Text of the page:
Monday, 10 March 2014

At a Glance: The Stand of the Phoenix

Things Discussed: Cathedrals; Phoenixes; Xu Bing; St. John the Divine; Uptown Manhattan; Jim Woodring; Frank.

written by f

I saw them and photographed them on February 28, and they still weren't fully accessible to the public. But the two phoenixes by Xu Bing surely made for an impressive view.

The Cathedral of St. John the Divine, in all its massive space, is an active church, open to anyone and well worth visiting in its own right.

The two giant phoenixes by Xu Bing, on the other hand, were still being checked for safety reasons.

The way I see it, a few last tweaks were being made. But they were already pretty outstanding floating up there.

If you are in New York, please go see Xu Bing's installation. You can read about it in this New York Times article, on the Cathedral's official website, and see this beautiful video on vimeo.

As I wouldn't be able to give a better description than this, this is The New York Times:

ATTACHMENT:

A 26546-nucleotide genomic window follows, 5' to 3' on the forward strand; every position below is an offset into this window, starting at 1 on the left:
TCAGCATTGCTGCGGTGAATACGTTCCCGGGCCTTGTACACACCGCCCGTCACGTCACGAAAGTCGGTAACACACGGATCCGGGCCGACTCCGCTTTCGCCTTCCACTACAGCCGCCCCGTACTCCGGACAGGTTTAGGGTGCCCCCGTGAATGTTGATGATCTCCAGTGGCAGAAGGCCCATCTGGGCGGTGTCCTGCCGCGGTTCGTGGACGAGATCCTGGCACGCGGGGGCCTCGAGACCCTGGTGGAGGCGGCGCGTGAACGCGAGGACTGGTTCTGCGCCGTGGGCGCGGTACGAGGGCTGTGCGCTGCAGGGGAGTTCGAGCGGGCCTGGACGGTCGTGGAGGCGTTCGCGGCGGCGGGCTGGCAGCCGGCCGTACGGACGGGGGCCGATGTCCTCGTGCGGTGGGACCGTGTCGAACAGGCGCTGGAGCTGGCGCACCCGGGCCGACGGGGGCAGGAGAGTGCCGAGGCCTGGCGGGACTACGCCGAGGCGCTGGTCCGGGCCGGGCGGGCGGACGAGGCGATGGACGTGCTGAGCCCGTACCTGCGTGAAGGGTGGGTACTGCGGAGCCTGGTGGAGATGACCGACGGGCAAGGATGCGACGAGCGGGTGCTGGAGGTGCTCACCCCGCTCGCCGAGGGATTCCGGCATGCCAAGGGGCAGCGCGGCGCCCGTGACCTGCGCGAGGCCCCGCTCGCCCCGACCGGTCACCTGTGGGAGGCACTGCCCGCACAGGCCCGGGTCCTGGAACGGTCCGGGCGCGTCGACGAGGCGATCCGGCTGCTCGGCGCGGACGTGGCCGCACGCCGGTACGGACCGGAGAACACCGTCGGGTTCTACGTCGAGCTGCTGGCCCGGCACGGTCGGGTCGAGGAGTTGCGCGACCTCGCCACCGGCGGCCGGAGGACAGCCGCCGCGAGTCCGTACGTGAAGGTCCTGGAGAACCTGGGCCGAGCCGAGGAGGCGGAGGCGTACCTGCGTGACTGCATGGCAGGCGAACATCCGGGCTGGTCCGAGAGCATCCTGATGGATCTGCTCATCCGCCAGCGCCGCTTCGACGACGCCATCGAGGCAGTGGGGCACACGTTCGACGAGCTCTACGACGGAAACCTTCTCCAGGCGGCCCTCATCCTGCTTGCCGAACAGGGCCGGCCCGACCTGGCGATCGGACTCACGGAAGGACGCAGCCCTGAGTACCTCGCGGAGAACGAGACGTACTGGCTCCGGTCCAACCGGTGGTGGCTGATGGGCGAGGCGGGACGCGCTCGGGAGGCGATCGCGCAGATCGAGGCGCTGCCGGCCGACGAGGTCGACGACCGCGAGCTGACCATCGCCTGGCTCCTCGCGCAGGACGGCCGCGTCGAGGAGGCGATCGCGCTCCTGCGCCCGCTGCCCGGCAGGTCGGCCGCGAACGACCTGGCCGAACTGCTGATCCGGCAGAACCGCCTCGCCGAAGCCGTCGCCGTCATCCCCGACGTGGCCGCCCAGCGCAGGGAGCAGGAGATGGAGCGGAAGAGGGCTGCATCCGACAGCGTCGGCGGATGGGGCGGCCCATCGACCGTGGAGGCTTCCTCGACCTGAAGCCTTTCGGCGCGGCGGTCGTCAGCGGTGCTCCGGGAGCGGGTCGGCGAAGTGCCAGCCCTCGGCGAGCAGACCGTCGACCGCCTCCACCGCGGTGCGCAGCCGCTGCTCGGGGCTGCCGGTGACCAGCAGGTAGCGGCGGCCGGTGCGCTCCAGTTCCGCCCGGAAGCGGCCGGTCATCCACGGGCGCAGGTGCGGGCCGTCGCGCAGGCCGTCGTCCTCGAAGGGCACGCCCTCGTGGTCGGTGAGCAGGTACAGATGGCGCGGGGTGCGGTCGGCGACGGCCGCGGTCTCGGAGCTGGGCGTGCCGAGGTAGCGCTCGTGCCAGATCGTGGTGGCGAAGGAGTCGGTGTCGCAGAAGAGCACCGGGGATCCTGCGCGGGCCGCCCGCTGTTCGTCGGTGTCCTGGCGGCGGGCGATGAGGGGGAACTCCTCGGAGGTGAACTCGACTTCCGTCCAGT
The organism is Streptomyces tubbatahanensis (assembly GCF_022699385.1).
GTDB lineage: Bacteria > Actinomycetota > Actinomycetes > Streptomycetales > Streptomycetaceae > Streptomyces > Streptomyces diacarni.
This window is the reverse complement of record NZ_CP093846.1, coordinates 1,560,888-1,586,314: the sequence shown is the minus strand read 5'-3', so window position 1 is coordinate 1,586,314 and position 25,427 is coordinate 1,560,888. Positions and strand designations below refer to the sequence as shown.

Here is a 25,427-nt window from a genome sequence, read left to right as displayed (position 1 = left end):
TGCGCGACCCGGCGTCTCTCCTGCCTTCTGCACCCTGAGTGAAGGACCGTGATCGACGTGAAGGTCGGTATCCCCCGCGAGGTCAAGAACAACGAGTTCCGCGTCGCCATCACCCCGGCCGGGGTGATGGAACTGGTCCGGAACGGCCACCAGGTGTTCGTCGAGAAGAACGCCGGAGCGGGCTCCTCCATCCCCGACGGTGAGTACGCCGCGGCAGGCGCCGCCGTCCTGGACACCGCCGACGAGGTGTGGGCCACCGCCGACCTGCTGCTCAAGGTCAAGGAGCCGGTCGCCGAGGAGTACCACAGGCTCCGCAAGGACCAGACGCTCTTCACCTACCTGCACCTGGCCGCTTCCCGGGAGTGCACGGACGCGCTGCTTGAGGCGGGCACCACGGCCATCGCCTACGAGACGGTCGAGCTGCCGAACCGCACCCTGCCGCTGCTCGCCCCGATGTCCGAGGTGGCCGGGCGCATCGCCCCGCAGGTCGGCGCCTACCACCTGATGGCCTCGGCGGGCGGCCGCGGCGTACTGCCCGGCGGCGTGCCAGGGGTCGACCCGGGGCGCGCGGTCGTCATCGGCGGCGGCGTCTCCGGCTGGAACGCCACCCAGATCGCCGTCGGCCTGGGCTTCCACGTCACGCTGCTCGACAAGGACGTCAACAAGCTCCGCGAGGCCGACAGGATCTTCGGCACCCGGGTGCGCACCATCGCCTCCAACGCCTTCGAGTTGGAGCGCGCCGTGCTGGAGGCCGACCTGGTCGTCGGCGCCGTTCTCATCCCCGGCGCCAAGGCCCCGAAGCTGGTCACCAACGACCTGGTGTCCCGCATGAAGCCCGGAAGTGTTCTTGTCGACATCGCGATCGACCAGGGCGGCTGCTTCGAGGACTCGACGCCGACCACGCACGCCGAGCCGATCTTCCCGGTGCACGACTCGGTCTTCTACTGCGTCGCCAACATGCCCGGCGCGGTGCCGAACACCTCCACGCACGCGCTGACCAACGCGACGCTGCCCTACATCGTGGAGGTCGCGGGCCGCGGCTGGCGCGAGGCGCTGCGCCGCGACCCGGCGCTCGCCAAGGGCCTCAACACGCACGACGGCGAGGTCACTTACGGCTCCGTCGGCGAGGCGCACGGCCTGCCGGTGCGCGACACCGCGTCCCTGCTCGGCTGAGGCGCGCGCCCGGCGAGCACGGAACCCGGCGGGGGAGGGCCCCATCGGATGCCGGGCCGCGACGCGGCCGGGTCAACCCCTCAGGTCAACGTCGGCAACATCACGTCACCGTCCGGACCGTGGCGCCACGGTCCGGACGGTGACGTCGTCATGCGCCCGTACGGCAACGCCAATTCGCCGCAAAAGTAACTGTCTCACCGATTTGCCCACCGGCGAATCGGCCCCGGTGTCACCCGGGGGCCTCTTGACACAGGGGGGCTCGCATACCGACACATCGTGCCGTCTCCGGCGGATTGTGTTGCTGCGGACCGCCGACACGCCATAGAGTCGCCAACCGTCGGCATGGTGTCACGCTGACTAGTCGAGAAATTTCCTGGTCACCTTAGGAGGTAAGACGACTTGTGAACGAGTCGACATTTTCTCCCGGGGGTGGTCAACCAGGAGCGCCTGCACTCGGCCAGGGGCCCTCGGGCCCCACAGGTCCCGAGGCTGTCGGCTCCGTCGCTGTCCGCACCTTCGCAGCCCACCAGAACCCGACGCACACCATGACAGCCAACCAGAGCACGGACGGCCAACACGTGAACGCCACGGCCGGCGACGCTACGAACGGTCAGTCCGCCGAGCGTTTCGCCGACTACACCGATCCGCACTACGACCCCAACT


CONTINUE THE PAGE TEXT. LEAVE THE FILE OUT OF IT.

As these phoenixes hovered some 20 feet above, their tiny, twinkling lights illuminated an array of unexpected materials: feathers fashioned from impeccably layered shovels; crowns made of weathered hard hats; heads created from jackhammers; and birds’ bodies sculpted from other salvaged construction debris, including pliers, saws, screwdrivers, plastic accordion tubing and drills.
It really is an impressive sight. Although it does bear a resemblance to what Jim Woodring's Frank would find in his explorations

As for Bishops&Queens, this is what I myself saw that day (please note that I wasn't able to upload pictures the usual way, so that, to view them larger, you'd have to open each of them on a different tab): 

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